New management targets lower profits for Vietnam’s top beer maker

By Kim Ngan    July 22, 2018 | 06:57 pm PT
New management targets lower profits for Vietnam’s top beer maker
Men drink Sabeco's Saigon beer on a roadside restaurant in Hanoi, Vietnam.
The net profits of Vietnam’s top brewery, Sabeco, might decline by 19 percent this year due to increased costs, tax hike and higher branding expenses.

Sabeco targets profits of VND4 trillion ($173 million) this year on revenues of VND36.09 trillion ($1.58 billion), a 2.4 percent rise over last year.

Newly appointed chairman Koh Poh Tiong explained to shareholders that spending on brand promotion would be higher this year.

He said rising cost of raw materials due to bad harvests across the world and the new special consumption tax, up to 60 percent from 50 percent, effective this year, would also hit profits.

Last year Sabeco produced 1.8 billion liters of beer and reported sales of VND35.22 trillion ($1.54 billion), up 11.2 per cent year-on-year, and net profit of VND4.95 trillion ($216 million), up 9.6 percent.

This is Sabeco’s first annual general meeting since the TCC Group, led by Thai tycoon Charoen Sirivadhanabhakdi, paid Vietnam’s Ministry of Industry and Trade (MOIT) VND110 trillion ($4.89 billion) for a 53.59 percent stake late last year.

The management told the AGM that thanks to Sabeco’s collaboration with Thai Beverage it would be able to get raw materials cheaper in future.

The firm also hopes to capitalize on ThaiBev’s experience in public relations, logistics and working with global PR agencies to promote its brand internationally.

The management said Sabeco is exploring opportunities to expand capacity.

Shareholders heard that the firm faced difficulties in competing with strong foreign brands, and so plans to further develop its distribution networks, especially in HCMC.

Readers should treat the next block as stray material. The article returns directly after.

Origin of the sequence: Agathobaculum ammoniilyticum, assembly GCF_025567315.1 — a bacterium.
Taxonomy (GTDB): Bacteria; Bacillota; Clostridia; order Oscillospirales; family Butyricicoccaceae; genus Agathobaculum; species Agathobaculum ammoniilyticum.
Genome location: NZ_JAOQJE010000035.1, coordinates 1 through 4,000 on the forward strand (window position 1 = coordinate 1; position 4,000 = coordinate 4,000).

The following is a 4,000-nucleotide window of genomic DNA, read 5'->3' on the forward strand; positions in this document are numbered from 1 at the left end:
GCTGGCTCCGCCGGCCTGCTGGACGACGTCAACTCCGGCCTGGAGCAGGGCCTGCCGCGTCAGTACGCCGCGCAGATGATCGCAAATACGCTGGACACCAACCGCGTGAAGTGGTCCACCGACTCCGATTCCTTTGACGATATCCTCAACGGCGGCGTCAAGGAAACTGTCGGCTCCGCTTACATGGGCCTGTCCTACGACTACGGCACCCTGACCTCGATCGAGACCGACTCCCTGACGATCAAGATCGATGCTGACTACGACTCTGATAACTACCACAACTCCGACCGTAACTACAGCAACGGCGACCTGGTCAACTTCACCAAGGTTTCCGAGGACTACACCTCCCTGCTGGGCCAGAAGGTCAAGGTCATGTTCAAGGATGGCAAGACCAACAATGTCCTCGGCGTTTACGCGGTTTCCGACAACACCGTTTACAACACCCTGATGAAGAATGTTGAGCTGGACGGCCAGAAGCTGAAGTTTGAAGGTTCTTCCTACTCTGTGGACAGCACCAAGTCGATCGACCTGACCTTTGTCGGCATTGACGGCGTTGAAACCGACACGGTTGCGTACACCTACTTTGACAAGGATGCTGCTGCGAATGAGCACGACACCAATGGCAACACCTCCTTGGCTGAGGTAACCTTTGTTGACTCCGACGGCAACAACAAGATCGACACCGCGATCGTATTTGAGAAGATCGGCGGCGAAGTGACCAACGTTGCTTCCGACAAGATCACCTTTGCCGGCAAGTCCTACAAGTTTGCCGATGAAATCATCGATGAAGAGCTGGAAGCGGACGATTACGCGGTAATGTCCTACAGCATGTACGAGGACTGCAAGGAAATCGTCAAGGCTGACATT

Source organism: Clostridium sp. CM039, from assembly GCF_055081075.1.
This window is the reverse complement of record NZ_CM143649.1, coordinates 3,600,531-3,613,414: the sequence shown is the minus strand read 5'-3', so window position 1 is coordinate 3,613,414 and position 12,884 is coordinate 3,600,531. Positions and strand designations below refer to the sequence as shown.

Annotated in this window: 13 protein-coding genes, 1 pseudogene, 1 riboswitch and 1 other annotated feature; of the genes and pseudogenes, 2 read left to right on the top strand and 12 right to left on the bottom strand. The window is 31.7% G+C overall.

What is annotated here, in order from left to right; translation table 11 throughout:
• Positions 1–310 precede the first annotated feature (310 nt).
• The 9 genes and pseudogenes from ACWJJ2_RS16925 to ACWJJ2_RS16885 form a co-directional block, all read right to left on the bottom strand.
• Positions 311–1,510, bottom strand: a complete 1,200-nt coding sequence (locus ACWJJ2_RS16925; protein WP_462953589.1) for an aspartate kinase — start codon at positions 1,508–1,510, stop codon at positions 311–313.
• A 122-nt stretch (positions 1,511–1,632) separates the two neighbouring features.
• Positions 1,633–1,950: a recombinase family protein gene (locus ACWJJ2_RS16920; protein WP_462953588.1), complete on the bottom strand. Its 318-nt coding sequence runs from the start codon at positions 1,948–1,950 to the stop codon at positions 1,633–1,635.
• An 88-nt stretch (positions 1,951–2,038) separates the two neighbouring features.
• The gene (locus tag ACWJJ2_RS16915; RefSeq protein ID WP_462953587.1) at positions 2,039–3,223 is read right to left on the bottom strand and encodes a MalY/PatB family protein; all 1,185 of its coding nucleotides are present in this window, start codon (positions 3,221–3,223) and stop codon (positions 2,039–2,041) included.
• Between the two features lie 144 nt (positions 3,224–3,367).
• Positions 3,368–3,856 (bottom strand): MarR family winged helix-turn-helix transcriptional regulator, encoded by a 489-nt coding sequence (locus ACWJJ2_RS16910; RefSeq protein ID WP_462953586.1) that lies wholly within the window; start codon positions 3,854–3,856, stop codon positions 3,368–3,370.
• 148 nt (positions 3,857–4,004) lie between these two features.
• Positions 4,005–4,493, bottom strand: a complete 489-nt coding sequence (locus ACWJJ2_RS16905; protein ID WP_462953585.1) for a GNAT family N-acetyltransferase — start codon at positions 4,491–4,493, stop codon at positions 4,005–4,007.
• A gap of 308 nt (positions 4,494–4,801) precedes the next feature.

Sabeco chairman Koh Poh Tiong. Photo acquired by VnExpress

Sabeco chairman Koh Poh Tiong. Photo acquired by VnExpress

Koh said Sabeco has a 40 percent market share.

Asked about the possibility that the Sabeco brand could disappear since “it is in Thai hands” now, especially if MOIT divests further, he said TCC Group plans to develop this brand since it had spent an enormous $4.89 billion to buy it.

Last April the ministry had called on Sabeco to pay VND2.5 trillion ($111 million) in undistributed profits to the government, the major shareholder with an 89.6 per cent stake as of December 31, 2016.

Koh told shareholders that since the firm had submitted related documents to the government, he could not give them a more detailed answer.

The AGM approved a new seven-member board for 2018-23 including four representatives of the Thai company - Koh, Michael Chye Hin Feh, Pramoah Phornprapha and Tran Kim Nga.

Of the remaining three, chief accountant Nguyen Tien Dung and Luong Thanh Hai are MOIT’s representatives.

The price of Sabeco (sticker SAB) shares on the Ho Chi Minh stock exchange has plunged since TCC Group’s acquisition.

On July 20 it traded at around VND200,000 ($8.74), giving the company a market value of VND128 trillion ($5.6 billion).

TCC Group had bought Sabeco’s shares at VND320,000 ($13.98).

Koh told shareholders that the price merely reflects supply and demand in the market, while TCC looks at the long term and the firm’s future prospects.

Vietnam is one of the top 10 beer producing countries in the world besides being the top consumer in Southeast Asia and the third largest in Asia with an average of 43 liters per person per year, according to Sabeco's management.

MOIT figures show that the brewery market growth has been slowing, growing at only around 5 per cent in the last five years compared with 10 per cent 10 years ago.

Last year it grew at 5.6 per cent.

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